Grand Pier co-owner believes parking charges change has hurt business
- Credit: Archant
The Grand Pier’s co-owner says people are ‘voting with their feet’ after the seafront attraction suffered a loss of 65,000 visitors last year.
Michelle Michael says the pier saw a 63 per cent drop in visitor numbers from 6-7pm during peak periods throughout 2017, compared to the previous year.
She has blamed the loss on increased on-street parking charges which came into force in April last year.
This saw the price of a one-hour stay rise from £1 to £1.30 and from £2.40 to £2.50 for two hours.
The charges have risen again this year to £1.50 for one hour and £3 for two hours.
MORE: Parking charges riseSurveys carried out by the pier suggest 96 per cent of people said they had to leave early due to their parking ticket expiring and it being too far a walk to return.
Ms Michael said: “I am concerned the council has put up prices for car parking in the town centre and on the seafront, and we know as an attraction it has a direct effect on the dwell time of the visitor to the resort.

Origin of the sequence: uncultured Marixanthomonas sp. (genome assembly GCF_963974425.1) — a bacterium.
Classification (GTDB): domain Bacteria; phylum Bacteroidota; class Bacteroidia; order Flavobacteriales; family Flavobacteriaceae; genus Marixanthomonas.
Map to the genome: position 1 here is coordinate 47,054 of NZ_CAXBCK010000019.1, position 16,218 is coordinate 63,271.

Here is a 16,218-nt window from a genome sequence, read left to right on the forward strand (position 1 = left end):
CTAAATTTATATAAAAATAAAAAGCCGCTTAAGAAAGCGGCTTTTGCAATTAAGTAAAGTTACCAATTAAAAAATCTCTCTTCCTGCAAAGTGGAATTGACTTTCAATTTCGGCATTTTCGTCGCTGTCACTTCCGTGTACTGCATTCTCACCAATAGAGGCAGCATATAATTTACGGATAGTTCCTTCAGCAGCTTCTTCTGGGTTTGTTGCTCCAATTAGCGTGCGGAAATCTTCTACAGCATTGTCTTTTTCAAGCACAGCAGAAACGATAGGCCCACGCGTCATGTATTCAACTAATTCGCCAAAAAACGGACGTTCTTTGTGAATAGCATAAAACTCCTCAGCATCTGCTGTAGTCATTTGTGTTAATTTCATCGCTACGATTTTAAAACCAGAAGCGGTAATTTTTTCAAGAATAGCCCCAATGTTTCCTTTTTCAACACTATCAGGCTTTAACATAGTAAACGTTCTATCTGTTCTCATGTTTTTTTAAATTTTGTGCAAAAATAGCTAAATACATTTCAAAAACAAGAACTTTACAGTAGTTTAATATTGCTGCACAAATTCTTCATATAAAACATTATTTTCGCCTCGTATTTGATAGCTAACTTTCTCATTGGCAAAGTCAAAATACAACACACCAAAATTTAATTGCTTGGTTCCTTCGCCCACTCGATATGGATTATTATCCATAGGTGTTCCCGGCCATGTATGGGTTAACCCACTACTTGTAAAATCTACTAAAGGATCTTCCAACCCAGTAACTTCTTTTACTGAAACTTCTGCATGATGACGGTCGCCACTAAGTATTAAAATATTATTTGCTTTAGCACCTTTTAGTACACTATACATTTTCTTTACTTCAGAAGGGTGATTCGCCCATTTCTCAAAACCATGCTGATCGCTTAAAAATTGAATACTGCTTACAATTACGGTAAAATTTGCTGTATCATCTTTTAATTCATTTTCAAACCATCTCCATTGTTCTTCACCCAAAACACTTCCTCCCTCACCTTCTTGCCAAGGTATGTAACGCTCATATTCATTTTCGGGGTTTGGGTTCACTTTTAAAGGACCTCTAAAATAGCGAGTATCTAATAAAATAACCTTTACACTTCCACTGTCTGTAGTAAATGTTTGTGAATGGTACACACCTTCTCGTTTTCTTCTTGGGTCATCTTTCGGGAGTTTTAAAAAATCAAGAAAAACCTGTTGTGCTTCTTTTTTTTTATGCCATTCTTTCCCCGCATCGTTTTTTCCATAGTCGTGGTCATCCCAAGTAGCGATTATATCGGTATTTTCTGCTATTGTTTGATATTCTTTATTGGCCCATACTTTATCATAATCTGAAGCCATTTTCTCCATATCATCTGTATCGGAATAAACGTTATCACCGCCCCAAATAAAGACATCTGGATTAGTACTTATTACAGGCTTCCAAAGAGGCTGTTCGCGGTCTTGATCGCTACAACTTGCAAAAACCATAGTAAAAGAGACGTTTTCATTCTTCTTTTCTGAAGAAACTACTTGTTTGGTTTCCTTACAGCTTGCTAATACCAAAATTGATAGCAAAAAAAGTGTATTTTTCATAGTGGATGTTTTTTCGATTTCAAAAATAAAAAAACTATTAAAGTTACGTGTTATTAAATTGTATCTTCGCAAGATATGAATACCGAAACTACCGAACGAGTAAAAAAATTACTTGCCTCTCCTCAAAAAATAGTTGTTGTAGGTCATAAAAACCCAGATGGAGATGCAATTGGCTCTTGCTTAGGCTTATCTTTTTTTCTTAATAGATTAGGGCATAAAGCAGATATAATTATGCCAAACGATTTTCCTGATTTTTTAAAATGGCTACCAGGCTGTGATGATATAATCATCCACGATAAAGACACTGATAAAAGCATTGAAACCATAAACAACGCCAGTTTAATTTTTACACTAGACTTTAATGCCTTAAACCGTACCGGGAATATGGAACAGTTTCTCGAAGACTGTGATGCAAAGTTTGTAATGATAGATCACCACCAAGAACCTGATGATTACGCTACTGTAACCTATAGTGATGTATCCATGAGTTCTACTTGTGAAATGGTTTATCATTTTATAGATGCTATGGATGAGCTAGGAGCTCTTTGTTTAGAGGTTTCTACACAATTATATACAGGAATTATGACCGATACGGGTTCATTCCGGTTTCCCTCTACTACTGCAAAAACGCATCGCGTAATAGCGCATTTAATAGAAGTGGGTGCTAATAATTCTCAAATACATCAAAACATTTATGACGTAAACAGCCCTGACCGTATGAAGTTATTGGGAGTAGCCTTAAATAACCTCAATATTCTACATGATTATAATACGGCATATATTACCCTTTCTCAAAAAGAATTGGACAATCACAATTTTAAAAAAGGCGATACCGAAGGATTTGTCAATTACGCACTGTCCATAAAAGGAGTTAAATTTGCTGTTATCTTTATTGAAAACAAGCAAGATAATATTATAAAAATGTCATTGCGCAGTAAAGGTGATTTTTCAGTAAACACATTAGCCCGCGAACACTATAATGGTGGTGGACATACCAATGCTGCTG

“We have frequent discussions with visitors who state they have to leave as their 6pm ticket is expiring.
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“We also have complaints that the costs of parking far exceed those of more affluent towns and cities.
“There is data out there which confirms that reducing the costs of car parking has a positive effect on the economy and actually the parking operator makes more money in the long run because more visitors come.
“At the moment I believe a lot of locals are voting with their feet hence the reduction in visitors to the resort.
“We as an attraction are a main footfall driver but even we can see the decline in numbers since last year and since the prices have gone up again.
“The council is saying it will monitor it this year but my view is that the problem is already two years old.
“Most people coming to the resort feel the parking charges are too high for the location in addition to the charges for using toilets.”
Sunday parking charges are also planned to be introduced which has caused concern among some town centre traders.
Councillor Mark Canniford, who runs the Spar store in High Street, told the Mercury in January he fears they would be the ‘last nail in the coffin’ for businesses.